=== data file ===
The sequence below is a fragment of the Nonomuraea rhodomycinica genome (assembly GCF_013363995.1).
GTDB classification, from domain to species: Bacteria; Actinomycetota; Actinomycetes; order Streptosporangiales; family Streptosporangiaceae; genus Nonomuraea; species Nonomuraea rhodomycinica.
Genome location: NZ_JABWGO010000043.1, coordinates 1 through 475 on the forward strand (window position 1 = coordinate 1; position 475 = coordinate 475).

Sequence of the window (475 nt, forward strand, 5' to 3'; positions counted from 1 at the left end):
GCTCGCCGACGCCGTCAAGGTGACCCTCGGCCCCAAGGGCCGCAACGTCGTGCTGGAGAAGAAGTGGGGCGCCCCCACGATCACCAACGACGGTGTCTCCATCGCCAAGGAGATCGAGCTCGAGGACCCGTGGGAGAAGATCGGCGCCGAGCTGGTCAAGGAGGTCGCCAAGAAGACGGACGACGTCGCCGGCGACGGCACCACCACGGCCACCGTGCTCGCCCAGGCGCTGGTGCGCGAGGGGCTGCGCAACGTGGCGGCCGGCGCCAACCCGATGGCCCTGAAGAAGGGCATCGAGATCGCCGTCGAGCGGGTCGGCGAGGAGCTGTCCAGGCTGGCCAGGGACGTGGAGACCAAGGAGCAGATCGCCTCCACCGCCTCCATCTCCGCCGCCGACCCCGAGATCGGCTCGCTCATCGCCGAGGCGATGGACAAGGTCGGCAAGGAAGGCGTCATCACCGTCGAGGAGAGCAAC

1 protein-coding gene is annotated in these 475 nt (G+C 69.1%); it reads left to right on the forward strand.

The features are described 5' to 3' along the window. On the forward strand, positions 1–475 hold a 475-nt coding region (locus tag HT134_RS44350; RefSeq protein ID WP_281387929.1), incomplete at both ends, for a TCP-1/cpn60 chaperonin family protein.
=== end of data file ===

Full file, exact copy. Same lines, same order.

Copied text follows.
The sequence below is a fragment of the Nonomuraea rhodomycinica genome (assembly GCF_013363995.1).
GTDB classification, from domain to species: Bacteria; Actinomycetota; Actinomycetes; order Streptosporangiales; family Streptosporangiaceae; genus Nonomuraea; species Nonomuraea rhodomycinica.
Genome location: NZ_JABWGO010000043.1, coordinates 1 through 475 on the forward strand (window position 1 = coordinate 1; position 475 = coordinate 475).

Sequence of the window (475 nt, forward strand, 5' to 3'; positions counted from 1 at the left end):
GCTCGCCGACGCCGTCAAGGTGACCCTCGGCCCCAAGGGCCGCAACGTCGTGCTGGAGAAGAAGTGGGGCGCCCCCACGATCACCAACGACGGTGTCTCCATCGCCAAGGAGATCGAGCTCGAGGACCCGTGGGAGAAGATCGGCGCCGAGCTGGTCAAGGAGGTCGCCAAGAAGACGGACGACGTCGCCGGCGACGGCACCACCACGGCCACCGTGCTCGCCCAGGCGCTGGTGCGCGAGGGGCTGCGCAACGTGGCGGCCGGCGCCAACCCGATGGCCCTGAAGAAGGGCATCGAGATCGCCGTCGAGCGGGTCGGCGAGGAGCTGTCCAGGCTGGCCAGGGACGTGGAGACCAAGGAGCAGATCGCCTCCACCGCCTCCATCTCCGCCGCCGACCCCGAGATCGGCTCGCTCATCGCCGAGGCGATGGACAAGGTCGGCAAGGAAGGCGTCATCACCGTCGAGGAGAGCAAC

1 protein-coding gene is annotated in these 475 nt (G+C 69.1%); it reads left to right on the forward strand.

The features are described 5' to 3' along the window. On the forward strand, positions 1–475 hold a 475-nt coding region (locus tag HT134_RS44350; RefSeq protein ID WP_281387929.1), incomplete at both ends, for a TCP-1/cpn60 chaperonin family protein.